Salad of Bitter Herbs and Oranges

Gnarled horseradish root in its native state may look positively prehistoric, but it was not the original maror, or bitter herb, of the ancients. Biblical scholars surmise that greens like chicory, dandelion, sorrel, and hyssop, which grow wild in Egypt and the Sinai Peninsula, first symbolized the bitterness of bondage at seders.

Many Jews still use bitter greens, especially romaine, not only for maror, but also for hazeret, the other bitter herb called for on some seder plates. Why eat two different bitter herbs? According to the Mishnah, since the Bible speaks of bitter herbs in the plural, we are required to eat more than one kind.

This salad, combining several of these bitter herbs with chunks of fresh orange, offers a lovely contrast to a lush brisket or braised lamb.


For the Dressing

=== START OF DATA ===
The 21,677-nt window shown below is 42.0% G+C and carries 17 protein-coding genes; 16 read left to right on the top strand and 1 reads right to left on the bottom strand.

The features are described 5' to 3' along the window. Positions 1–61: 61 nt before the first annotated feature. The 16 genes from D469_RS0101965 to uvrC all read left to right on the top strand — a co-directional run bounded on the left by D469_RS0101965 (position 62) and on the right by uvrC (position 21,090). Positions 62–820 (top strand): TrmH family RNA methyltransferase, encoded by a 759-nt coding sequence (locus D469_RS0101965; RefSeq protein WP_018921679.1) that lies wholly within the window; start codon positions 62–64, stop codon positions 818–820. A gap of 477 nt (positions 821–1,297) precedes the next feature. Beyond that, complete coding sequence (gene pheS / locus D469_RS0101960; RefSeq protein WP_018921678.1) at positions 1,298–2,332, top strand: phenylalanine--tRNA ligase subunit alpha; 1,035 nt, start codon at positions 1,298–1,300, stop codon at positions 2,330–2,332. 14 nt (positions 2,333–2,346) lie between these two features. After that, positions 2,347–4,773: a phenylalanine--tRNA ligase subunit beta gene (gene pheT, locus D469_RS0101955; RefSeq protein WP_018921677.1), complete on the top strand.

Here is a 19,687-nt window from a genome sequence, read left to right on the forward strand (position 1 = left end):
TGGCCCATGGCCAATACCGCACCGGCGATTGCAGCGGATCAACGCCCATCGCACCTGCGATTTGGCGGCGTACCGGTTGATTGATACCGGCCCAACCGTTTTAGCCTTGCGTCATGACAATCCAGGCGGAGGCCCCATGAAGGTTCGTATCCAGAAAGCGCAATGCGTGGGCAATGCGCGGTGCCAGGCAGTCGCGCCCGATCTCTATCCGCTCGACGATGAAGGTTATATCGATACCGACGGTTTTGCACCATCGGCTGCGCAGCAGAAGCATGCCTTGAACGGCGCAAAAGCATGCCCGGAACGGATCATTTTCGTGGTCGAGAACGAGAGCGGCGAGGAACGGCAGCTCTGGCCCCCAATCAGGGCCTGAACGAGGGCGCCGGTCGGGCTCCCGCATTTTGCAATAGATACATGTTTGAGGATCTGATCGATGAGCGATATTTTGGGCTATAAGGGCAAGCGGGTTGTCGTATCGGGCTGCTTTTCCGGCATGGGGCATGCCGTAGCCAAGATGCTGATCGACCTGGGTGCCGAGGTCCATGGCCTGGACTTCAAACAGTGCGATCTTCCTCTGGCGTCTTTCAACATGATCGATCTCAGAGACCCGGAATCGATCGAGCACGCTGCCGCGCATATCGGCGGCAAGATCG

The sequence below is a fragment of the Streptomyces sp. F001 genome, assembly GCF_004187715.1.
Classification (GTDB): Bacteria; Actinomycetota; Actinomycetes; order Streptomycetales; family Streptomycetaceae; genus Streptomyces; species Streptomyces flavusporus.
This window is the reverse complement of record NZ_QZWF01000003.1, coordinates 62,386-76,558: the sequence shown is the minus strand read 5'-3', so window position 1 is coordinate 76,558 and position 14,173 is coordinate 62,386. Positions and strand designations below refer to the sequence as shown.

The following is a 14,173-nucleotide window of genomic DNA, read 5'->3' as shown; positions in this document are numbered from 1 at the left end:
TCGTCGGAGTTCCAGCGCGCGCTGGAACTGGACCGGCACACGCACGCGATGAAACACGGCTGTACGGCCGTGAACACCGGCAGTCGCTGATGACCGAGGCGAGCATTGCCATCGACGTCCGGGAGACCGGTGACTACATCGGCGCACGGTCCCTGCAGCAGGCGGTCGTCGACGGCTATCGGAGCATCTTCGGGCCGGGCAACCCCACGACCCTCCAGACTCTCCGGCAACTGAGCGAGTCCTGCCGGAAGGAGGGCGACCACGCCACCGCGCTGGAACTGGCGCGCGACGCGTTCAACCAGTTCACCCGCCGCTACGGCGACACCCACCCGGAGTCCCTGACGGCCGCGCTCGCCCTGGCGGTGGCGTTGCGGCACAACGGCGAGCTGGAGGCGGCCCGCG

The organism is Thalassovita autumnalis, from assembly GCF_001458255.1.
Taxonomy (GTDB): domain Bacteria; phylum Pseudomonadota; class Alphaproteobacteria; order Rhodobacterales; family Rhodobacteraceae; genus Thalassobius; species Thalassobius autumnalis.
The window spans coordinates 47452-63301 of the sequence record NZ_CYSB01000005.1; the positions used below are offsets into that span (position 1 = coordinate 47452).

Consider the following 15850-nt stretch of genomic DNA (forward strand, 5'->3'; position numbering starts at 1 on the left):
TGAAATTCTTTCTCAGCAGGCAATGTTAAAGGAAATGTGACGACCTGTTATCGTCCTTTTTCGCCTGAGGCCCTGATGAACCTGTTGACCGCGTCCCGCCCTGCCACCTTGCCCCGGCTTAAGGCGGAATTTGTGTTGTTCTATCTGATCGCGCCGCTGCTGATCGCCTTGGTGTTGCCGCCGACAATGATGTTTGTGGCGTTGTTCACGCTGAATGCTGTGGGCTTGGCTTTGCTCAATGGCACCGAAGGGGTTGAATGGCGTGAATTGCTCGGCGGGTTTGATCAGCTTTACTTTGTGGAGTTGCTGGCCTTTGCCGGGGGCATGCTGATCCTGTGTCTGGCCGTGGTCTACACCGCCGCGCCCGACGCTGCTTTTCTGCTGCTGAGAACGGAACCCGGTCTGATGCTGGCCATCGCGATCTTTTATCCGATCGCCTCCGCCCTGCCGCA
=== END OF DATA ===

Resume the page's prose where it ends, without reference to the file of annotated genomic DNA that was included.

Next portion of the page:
• ⅓ cup fresh lemon juice
  • 2 tablespoons minced shallot
  • 1½ tablespoons chopped fresh thyme
  • 2 teaspoons grated orange zest
  • 1 cup extra virgin olive oil
  • Salt and freshly ground black pepper

For the Salad

  • 12 to 14 cups mixed greens (choose three or more of the following: arugula, sorrel, watercress, Belgian endive, romaine, radicchio)
  • ½ cup thinly sliced radishes
  • 4 to 6 thinly sliced scallions (use white and pale green parts)
  • ½ cup snipped fresh dill
  • 2 blood or navel oranges, peeled and white pith removed, quartered lengthwise and sliced widthwise


Make the dressing: combine the lemon juice, shallot, thyme, and zest in a medium bowl. Gradually whisk in the oil. Season with salt and pepper.

Place the greens in a large bowl. Top with the radishes, scallions, and dill. Toss with enough of the dressing to coat. Add the oranges and toss again.